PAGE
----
LibraryThing also offers challenges at different levels (50, 75, etc.) and allows you to join groups and post what books you are reading. People make up a variety of creative challenges of reading different genres, reading through the alphabet (each book title starts with a successive letter of the alphabet), and a variety of other creative challenges.

Other groups I’ve seen offer monthly challenges. These involve the whole group reading a different type of book each month: eg. science fiction one month, a book about presidents the next. I know one group that is trying to read consecutively biographies of each U.S. president. I could see such challenges building a sense of community–physical or virtual.

I think if this sort of thing is fun and life-giving and occurs in the context of reading that enriches your life, then there is no harm in this, and even positive value in encouraging you and others in your challenge to read, and maybe get exposed to books they might not otherwise read. Personally, it is not something I pay a great deal of attention to. For the fun of it, I always set a goal on Goodreads, but it is a low one for me. I don’t want my reading driven by one of these goals.

It is interesting to me to see how people actually do on Goodreads in comparison with goals. For example, people pledged to read an average of 60 books. So far this year (as of the evening of 12/25 when I’m writing this), they’ve actually read just under 13, a bit over one a month. More striking to me is that slightly less than 0.7 percent of people have completed their challenge with a week to go. Maybe there will be a spurt in the last week. I wonder how many will read a bunch of really short books to reach their goal (I’ve heard of people doing this).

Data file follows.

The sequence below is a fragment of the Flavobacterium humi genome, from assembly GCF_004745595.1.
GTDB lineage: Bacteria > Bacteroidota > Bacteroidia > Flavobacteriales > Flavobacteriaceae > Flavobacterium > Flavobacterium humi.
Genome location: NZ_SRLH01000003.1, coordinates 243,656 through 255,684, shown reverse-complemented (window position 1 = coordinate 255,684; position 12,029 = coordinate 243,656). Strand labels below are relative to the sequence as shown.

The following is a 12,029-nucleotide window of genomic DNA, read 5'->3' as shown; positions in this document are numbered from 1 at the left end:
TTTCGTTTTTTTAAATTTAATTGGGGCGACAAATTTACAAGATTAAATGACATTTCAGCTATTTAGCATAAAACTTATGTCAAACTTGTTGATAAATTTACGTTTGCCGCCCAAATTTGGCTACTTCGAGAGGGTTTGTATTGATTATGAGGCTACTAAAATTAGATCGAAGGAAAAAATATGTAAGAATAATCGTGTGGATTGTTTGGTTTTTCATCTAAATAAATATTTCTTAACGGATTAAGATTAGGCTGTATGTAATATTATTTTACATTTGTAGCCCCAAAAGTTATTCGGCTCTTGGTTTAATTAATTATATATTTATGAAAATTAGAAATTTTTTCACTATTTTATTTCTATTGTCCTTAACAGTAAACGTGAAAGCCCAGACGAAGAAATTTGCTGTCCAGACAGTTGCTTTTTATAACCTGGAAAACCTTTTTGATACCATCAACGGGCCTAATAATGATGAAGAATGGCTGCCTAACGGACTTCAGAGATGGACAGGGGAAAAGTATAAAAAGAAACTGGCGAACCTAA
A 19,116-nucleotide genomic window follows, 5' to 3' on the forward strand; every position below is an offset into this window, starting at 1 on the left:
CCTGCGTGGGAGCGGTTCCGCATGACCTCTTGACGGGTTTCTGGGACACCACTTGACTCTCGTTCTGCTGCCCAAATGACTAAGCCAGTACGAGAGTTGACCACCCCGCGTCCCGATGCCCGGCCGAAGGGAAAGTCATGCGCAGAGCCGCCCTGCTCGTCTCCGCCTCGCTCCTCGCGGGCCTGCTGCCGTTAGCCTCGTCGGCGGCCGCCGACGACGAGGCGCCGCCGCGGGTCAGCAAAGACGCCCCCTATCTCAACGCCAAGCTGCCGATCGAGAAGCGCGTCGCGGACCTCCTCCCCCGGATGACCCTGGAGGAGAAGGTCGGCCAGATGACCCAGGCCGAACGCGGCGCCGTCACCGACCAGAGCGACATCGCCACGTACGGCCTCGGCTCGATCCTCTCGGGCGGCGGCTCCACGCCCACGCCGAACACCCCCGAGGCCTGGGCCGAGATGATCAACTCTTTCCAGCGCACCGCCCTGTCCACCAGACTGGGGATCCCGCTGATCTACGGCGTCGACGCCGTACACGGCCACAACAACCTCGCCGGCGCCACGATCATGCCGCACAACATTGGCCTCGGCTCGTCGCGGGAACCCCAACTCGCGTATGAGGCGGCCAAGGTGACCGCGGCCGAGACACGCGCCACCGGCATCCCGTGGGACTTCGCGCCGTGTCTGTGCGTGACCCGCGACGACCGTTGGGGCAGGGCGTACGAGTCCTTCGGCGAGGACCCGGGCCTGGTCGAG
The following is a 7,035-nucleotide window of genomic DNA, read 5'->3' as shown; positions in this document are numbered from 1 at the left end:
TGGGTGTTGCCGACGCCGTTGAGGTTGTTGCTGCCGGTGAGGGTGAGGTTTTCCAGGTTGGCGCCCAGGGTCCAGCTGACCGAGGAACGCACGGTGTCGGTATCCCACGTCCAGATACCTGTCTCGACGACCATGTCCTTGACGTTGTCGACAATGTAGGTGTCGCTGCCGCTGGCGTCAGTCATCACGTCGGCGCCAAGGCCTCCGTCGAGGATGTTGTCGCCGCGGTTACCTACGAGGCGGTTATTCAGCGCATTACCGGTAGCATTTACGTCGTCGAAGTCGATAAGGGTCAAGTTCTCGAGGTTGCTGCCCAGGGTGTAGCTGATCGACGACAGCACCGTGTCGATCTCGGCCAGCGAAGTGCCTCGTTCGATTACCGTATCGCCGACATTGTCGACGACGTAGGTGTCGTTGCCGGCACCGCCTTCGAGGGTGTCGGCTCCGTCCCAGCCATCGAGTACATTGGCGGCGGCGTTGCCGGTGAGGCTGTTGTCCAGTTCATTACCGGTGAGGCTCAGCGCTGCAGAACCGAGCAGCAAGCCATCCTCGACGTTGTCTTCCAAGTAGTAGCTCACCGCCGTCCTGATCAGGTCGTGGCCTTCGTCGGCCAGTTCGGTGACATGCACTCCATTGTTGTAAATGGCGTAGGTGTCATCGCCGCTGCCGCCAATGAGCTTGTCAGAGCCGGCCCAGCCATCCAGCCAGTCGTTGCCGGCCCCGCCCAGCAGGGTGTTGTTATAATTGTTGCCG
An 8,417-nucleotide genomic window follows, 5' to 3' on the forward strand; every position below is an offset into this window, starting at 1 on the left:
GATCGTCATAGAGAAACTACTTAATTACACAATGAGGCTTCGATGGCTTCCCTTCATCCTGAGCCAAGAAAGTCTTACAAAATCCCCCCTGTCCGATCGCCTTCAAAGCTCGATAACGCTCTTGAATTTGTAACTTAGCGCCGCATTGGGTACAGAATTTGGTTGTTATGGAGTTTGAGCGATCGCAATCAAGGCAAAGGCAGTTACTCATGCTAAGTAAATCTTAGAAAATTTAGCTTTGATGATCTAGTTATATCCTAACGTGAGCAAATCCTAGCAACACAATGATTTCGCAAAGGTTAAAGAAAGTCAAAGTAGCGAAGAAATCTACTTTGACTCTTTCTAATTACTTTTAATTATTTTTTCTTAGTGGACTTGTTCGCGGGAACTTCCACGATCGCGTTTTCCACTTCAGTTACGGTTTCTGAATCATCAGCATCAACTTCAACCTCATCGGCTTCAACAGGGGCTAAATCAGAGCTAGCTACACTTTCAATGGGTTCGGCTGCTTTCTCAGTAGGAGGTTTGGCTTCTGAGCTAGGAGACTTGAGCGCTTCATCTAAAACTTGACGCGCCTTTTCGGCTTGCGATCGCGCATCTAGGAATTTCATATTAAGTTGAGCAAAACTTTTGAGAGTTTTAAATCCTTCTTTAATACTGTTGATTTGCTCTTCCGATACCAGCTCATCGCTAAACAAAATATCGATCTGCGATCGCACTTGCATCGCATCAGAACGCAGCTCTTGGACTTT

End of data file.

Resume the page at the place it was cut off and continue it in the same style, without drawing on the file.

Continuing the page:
This suggests to me that this reading challenge thing isn’t working for quite a number of people. I would propose, instead, thinking about the number of minutes a day you want to read and figuring out where you will set aside that time in your day. A rough guide is that for every minute you read, you will read that many books in a year (15 minutes, 15 books; 60 minutes, 60 books; etc.). That might vary based on length of the book and the type of book.

The real point is figuring out where in your life you will make space for reading, if you share my belief that reading is a valuable, life-enriching activity. It might mean something as simple as deciding to read a book for the twenty minutes of your mass transit commute each day instead of flipping through your phone. I get 30 minutes of reading in on my Kindle each day while on my treadmill. Hopefully some of your time is in a comfortable chair with your favorite beverage.

Mortimer Adler is reputed to have said, “In the case of good books, the point is not to see how many of them you can get through, but rather how many can get through to you.” It seems to me that the only benefit of any of these number games is to set us up for books to get through to us. If that isn’t happening in our number games, it might be better to abandon them, or at least ask ourselves why we are reading. What good is it to read 52 books if we can’t express what the value of any of these was to our lives? By the same token, a single book that changes our mind, that captures our imagination, that informs a critical choice, that gives us hope, or that inspires by example counts for more than all those forgotten books.

What it comes down to for me is that I don’t want to read more; I want to read well. I hope that for you. My reviews started and continue to function as a way of helping me read well, by trying to capture the essence and significance of a book. At least some times, that seems to be helpful for others, in figuring out what is worthy of their time and attention.

So, my hope for all of us in 2019 is that we read well, however few or many books we read. It seems to me that this is what the precious gift of literacy is all about.

 

Reading Resolutions for 2019

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Over at my Bob on Books Facebook page, I asked followers what their 2019 reading goals are. Here are the responses, in the order received:

  • Read read read read